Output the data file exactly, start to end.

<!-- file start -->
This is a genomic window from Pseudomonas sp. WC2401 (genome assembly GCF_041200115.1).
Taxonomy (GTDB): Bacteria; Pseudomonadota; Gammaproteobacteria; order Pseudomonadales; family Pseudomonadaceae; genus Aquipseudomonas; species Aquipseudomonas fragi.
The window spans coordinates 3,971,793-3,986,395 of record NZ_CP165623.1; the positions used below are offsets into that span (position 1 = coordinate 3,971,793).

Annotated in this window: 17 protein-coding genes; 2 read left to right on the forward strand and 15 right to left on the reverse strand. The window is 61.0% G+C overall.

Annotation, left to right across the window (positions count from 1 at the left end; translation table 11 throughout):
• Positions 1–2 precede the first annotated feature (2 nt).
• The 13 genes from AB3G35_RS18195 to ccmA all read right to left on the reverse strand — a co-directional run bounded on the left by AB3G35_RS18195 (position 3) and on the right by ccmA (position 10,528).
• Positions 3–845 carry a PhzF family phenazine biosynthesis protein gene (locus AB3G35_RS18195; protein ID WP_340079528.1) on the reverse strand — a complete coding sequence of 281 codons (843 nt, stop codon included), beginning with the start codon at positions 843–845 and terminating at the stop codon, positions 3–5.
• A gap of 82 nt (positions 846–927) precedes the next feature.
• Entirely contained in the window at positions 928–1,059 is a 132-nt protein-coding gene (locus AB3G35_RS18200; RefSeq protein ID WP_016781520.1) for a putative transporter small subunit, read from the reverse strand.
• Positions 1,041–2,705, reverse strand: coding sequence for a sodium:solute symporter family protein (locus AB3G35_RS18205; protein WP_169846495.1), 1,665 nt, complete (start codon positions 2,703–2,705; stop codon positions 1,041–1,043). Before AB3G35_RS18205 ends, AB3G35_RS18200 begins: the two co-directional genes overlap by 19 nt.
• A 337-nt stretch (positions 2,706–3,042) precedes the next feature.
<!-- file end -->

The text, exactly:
This is a genomic window from Pseudomonas sp. WC2401 (genome assembly GCF_041200115.1).
Taxonomy (GTDB): Bacteria; Pseudomonadota; Gammaproteobacteria; order Pseudomonadales; family Pseudomonadaceae; genus Aquipseudomonas; species Aquipseudomonas fragi.
The window spans coordinates 3,971,793-3,986,395 of record NZ_CP165623.1; the positions used below are offsets into that span (position 1 = coordinate 3,971,793).

Annotated in this window: 17 protein-coding genes; 2 read left to right on the forward strand and 15 right to left on the reverse strand. The window is 61.0% G+C overall.

Annotation, left to right across the window (positions count from 1 at the left end; translation table 11 throughout):
• Positions 1–2 precede the first annotated feature (2 nt).
• The 13 genes from AB3G35_RS18195 to ccmA all read right to left on the reverse strand — a co-directional run bounded on the left by AB3G35_RS18195 (position 3) and on the right by ccmA (position 10,528).
• Positions 3–845 carry a PhzF family phenazine biosynthesis protein gene (locus AB3G35_RS18195; protein ID WP_340079528.1) on the reverse strand — a complete coding sequence of 281 codons (843 nt, stop codon included), beginning with the start codon at positions 843–845 and terminating at the stop codon, positions 3–5.
• A gap of 82 nt (positions 846–927) precedes the next feature.
• Entirely contained in the window at positions 928–1,059 is a 132-nt protein-coding gene (locus AB3G35_RS18200; RefSeq protein ID WP_016781520.1) for a putative transporter small subunit, read from the reverse strand.
• Positions 1,041–2,705, reverse strand: coding sequence for a sodium:solute symporter family protein (locus AB3G35_RS18205; protein WP_169846495.1), 1,665 nt, complete (start codon positions 2,703–2,705; stop codon positions 1,041–1,043). Before AB3G35_RS18205 ends, AB3G35_RS18200 begins: the two co-directional genes overlap by 19 nt.
• A 337-nt stretch (positions 2,706–3,042) precedes the next feature.